There are clear guidelines and an internationally agreed staging system for CKD, which facilitates diagnosis and management. The National Kidney Foundation/Kidney Disease Outcome Quality Initiative (NKF/KDOQI) classification system is based on eGFR.21 Until recently, the serum creatinine test was used as the standard test of renal excretory function. This is not, however, reliable as a screening test, as the relationship between GFR and serum creatinine is not linear. By the time the creatinine becomes elevated, there may already be a 50% reduction in kidney function. The most effective way to assess renal function and gauge the need for further investigation or referral is by using eGFR, a formula-based calculation of GFR. There are two recommended formulae to measure eGFR in patients with moderate to advanced CKD: modification of diet in renal disease (MDRD) and Cockcroft-Gault; but neither of these is particularly accurate in patients with mild or normal kidney function. Based on current evidence, MDRD is the recommended equation, as it gives an estimate of GFR that is normalised to a body surface area of 1.73m2 and does not require the patient’s weight. For Afro-Caribbean patients, the eGFR is then multiplied by 1.21. The eGFR is not an appropriate measure for patients with acute renal failure, as it relies on a stable serum creatinine for its predictive accuracy.22
An eGFR of 60–90ml/min/1.73m2 on its own, without another physiological or structural renal abnormality, is not indicative of CKD. Only a minority of people with stage 1 or 2 CKD will go on to develop more advanced renal disease, with symptoms usually only appearing at stage 4.9 In order to diagnose CKD stage 1 or 2, a urinalysis is essential.23,24
CKD is progressive, but the progression can be slowed down with good management. Several studies have shown that good glycaemic control can decrease the risk of macrovascular disease in both type 1 and 2 diabetes.25–27 There is also evidence that tight control in CKD patients can slow the progression from microalbuminuria to macroalbuminuria. Interventions to minimise progression of CKD include lifestyle changes and reduction in blood pressure, irrespective of the diagnosis of hypertension or diabetes. The use of angiotensin-converting enzyme (ACE) inhibitors or angiotensin receptor blockers (ARBs) is effective at reducing progression when there is concurrent proteinuria. Target blood pressure is below 130/75 millimetres of mercury (mmHg), and this is supported by the National Institute of Clinical Excellence (NICE), which found that reducing the blood pressure to less than 130/75mmHg correlated to a reduction in the progression of renal disease in type 2 diabetics with albuminuria.28 Early treatment preserves kidney function and is cost-effective.23 Other interventions to minimise progression of CKD in diabetics include lifestyle changes, e.g. smoking cessation, low-cholesterol diet and an increase in exercise.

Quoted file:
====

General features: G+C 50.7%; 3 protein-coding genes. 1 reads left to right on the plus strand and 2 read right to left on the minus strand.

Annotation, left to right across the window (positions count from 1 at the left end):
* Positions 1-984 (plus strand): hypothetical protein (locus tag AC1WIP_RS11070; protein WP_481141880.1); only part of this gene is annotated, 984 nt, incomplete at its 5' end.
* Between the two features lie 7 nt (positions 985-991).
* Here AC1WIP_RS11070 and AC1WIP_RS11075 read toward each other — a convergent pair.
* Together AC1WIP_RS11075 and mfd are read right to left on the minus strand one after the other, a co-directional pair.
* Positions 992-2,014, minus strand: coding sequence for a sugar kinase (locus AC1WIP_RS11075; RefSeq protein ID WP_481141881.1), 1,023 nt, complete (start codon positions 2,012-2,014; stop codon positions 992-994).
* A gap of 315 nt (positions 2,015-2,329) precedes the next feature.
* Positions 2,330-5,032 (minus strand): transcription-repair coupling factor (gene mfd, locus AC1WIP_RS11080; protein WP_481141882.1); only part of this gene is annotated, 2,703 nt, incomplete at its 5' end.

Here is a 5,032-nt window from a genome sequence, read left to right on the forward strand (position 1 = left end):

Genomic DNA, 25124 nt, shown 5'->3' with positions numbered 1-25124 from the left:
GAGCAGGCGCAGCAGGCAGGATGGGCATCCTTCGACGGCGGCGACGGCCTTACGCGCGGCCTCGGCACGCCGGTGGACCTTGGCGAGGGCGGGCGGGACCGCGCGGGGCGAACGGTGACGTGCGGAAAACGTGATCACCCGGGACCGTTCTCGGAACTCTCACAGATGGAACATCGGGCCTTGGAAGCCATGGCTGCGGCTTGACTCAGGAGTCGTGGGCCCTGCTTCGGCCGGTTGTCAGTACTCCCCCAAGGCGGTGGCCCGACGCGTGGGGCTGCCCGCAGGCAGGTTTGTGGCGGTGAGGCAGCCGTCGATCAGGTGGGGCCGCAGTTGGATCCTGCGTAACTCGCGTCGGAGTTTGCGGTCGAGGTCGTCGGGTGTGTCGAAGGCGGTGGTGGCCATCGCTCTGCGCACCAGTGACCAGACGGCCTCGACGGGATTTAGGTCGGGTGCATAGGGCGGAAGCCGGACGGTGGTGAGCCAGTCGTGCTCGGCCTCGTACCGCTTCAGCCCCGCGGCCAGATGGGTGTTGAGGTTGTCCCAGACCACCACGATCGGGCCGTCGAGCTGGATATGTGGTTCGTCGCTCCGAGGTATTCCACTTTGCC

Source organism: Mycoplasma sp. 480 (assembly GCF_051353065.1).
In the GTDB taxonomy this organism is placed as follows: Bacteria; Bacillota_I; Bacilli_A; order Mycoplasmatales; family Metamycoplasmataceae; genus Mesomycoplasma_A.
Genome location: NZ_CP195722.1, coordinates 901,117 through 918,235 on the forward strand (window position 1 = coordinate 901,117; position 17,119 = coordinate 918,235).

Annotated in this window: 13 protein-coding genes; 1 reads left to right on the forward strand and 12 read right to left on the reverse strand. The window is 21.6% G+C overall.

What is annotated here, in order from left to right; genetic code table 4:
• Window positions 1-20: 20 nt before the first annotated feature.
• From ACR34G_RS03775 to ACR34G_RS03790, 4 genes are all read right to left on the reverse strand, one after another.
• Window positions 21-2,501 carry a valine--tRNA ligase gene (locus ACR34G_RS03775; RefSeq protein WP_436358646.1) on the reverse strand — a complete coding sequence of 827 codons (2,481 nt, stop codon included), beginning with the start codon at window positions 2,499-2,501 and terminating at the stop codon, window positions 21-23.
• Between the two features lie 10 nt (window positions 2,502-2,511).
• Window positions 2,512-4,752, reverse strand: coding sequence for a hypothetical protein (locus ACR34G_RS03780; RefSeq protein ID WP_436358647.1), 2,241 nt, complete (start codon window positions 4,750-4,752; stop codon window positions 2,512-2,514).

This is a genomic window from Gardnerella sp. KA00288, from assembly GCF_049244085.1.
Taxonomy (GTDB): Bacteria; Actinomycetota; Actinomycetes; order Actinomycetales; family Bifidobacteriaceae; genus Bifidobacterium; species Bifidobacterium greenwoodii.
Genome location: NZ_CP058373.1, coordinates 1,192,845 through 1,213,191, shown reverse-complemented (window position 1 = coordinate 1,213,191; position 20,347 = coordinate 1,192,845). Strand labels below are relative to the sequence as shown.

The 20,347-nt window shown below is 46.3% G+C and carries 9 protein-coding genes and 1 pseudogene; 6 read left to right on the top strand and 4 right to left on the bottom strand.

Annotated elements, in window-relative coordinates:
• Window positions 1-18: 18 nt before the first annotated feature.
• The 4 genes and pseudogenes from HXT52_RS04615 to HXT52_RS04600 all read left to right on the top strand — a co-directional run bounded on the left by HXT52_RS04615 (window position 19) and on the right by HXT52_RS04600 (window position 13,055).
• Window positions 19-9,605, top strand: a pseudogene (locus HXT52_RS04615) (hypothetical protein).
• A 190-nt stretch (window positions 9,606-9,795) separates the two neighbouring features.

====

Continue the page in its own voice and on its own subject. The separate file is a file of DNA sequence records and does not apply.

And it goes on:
The main hurdle to overcome is to ensure the implementation of guidelines and develop a global preventive approach. Locally agreed referral guidelines from primary care and agreed guidelines between diabetic and nephrology teams will improve the detection and management of CKD. The International Society of Nephrology (ISN) has, for some time, had a focus on prevention, and the Commission on Global Advancement of Nephrology (COMGAN) believes in improving global outcomes of kidney disease. The new initiative by the Kidney Disease: Improving Global Outcomes (KDIGO) group aims to develop a global approach to managing the CKD epidemic. The group’s mission statement is: “Improve the care and outcomes of kidney disease patients worldwide through promoting co-ordination, collaboration and integration of initiatives to develop and implement clinical practice guidelines.” The KDIGO and the ISN are now working together on the development of a CKD strategy.29,30
The majority of the CKD population have one or more co-morbid condition with a known higher prevalence in ethnic minorities and lower socioeconomic groups. Without effective prevention and early detection programmes, the incidence rate of CKD will continue to rise. Early detection and referral of CKD patients to nephrology teams is pivotal to slowing the progression to ESRD and reducing the demand for dialysis. It has also been demonstrated that patients referred early have better outcomes.29,31 Diabetic nephropathy progression can be slowed by effectively tightening glycaemic control, lowering blood pressure to a minimum of 130/75mmHg with ACE inhibitors or ARBs, lowering cholesterol and educating patients on how to lead a healthy lifestyle. The World Health Organization (WHO) has set a goal to reduce chronic disease mortality by 2% a year for the next decade and, therefore, more emphasis needs to be placed on prevention of CKD and the need for RRT in this patient population.32 ■